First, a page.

I graduated from grad school almost 1.5 years ago.
I was one of those people who went straight from undergrad to grad school without taking a break. I loved school! I very much enjoyed being fed assignments and due dates and specific things to focus on.
As nerdy as it is, the day we received our syllabi each semester was probably the most exciting day of the semester for me. I could plan! I could color code my planner! I could start learning!
But when you graduate, you no longer get the luxury of someone hand-feeding you a syllabus. Continuing to learn is something that is really up to you.
And it takes a lot of effort.
I’ve been thinking a lot about how to continue learning after one’s formal education has ended.
Fortunately, we live in a time where we can access a lot of educational materials (for free!) via the Internet. Some of the traditional ways to continue learning (especially in relation to your career path) include seminars, conferences, and even further higher education.
Those can add up. Both in terms of money and time commitment required.
The great thing about using online resources is that you can largely choose when and how much effort you will put into it. There are many solutions out there, but here are a couple of the places that you can go when you want to get your learn on:
Coursera partners with top universities to offer free online courses that anyone can take. With Coursera, you can take online classes at your own pace, watch online lectures from top professors, test your knowledge and complete interactive quizzes. You can choose to complete all course assignments (with due dates!) in order to earn certificates or you can choose to simply take advantage of course materials. Earlier this year, I watched all of the videos offered through the Human-Computer Interaction course, but chose not to complete the assignments. HCI is something that is pertinent to my day job, so I thought it was a great way of reinforce some of the fundamentals. You can take courses in nearly anything. From computer science to sociology to finance, they have something to appeal to folks from all disciplines.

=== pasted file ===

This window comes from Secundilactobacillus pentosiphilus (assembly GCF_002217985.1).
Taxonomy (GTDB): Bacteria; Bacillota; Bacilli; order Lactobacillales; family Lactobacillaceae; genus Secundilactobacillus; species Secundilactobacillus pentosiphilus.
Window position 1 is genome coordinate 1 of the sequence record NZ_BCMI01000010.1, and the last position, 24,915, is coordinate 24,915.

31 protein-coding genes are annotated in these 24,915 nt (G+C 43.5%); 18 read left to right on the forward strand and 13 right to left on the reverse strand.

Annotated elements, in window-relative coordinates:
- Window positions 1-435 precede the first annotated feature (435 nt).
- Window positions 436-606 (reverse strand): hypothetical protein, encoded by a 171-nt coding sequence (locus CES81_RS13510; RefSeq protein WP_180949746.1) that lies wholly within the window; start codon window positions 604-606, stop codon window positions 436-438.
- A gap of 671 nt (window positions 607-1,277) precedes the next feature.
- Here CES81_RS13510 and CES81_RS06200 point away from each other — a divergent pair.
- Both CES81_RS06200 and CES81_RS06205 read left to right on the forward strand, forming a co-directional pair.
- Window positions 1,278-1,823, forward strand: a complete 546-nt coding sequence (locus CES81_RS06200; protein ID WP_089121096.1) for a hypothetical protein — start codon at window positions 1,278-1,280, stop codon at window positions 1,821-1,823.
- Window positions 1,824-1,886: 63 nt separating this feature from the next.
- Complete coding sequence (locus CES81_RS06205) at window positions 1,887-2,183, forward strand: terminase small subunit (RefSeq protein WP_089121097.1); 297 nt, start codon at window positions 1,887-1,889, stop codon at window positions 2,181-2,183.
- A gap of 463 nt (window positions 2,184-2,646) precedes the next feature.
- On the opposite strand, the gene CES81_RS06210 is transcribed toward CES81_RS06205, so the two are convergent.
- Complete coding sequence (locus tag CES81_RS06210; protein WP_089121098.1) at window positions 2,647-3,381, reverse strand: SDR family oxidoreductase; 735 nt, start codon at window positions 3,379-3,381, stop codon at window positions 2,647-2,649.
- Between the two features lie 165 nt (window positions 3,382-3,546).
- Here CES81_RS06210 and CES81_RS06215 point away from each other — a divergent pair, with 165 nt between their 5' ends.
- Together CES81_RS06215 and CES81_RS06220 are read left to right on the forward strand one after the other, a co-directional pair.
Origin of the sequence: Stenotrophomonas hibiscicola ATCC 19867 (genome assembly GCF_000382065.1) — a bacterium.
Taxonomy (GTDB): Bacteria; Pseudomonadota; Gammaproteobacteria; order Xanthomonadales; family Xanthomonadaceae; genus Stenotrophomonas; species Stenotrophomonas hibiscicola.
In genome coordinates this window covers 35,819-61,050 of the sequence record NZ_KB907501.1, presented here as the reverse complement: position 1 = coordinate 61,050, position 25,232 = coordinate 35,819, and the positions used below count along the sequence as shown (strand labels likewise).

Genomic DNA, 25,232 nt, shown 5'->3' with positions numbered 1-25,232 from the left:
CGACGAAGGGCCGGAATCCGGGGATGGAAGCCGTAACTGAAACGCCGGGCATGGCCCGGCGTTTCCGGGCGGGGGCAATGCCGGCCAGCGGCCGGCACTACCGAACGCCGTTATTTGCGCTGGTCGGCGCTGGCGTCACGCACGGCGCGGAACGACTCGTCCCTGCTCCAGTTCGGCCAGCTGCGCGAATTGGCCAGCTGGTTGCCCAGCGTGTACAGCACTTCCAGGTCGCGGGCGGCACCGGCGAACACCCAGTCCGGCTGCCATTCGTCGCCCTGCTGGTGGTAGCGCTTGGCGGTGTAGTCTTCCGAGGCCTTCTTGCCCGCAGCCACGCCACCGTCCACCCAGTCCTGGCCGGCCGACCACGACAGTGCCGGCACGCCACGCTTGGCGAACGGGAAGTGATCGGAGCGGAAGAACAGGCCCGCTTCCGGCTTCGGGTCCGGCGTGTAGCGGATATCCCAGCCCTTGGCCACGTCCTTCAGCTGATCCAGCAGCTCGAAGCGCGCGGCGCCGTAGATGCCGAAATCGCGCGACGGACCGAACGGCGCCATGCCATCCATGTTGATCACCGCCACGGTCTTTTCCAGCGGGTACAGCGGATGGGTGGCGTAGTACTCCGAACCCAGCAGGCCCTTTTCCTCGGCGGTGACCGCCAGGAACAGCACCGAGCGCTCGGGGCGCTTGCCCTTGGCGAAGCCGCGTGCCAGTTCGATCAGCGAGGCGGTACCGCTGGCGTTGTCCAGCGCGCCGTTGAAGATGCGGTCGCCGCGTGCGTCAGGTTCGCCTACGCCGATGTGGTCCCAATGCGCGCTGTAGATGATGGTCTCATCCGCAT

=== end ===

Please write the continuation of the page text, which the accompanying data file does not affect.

2. Stanford University’s Venture Lab
Venture Lab is similar to Coursera in that it provides free online courses. Venture Lab, however, is affiliated with Stanford University, whereas Coursera offers courses from a variety of universities. Venture Lab’s offerings are much more slim, with only five courses being offered this fall. Courses via Venture Lab emphasize collaboration, so students are encouraged to team up with each other to complete assignments throughout the courses. I’m particularly excited about Technology Entrepreneurship, which (you guessed it) covers the fundamentals of technology entrepreneurship. This class actually started today, so I’m excited to see what it has in store for me. I’m not sure if I’ll be able to devote a lot of time to the class, but I’m excited to at least participate in the readings.
3. Khan Academy
Khan Academy doesn’t offer full structured courses with lectures, assignments and interactivity like Coursera and Venture Lab, but it does offer a very robust library of videos on pretty much any topic you can think of. They have over 3,000 videos that are broken up into 10-20 minute chunks. The learning level seems to be more in the K-12 range, but if you’re looking for an introduction to a particular topic, it could be a good source. Khan Academy also offers interactive quizzes and assessments, so you are still able to assess how much you have learned without having to take a full course. This makes it easy to come and go as you please.
So there you have it, three multi-disciplinary sites that you can go to in order to continue your education after you have left the ivory tower.
Have you ever taken a free online course? What did you think of the experience?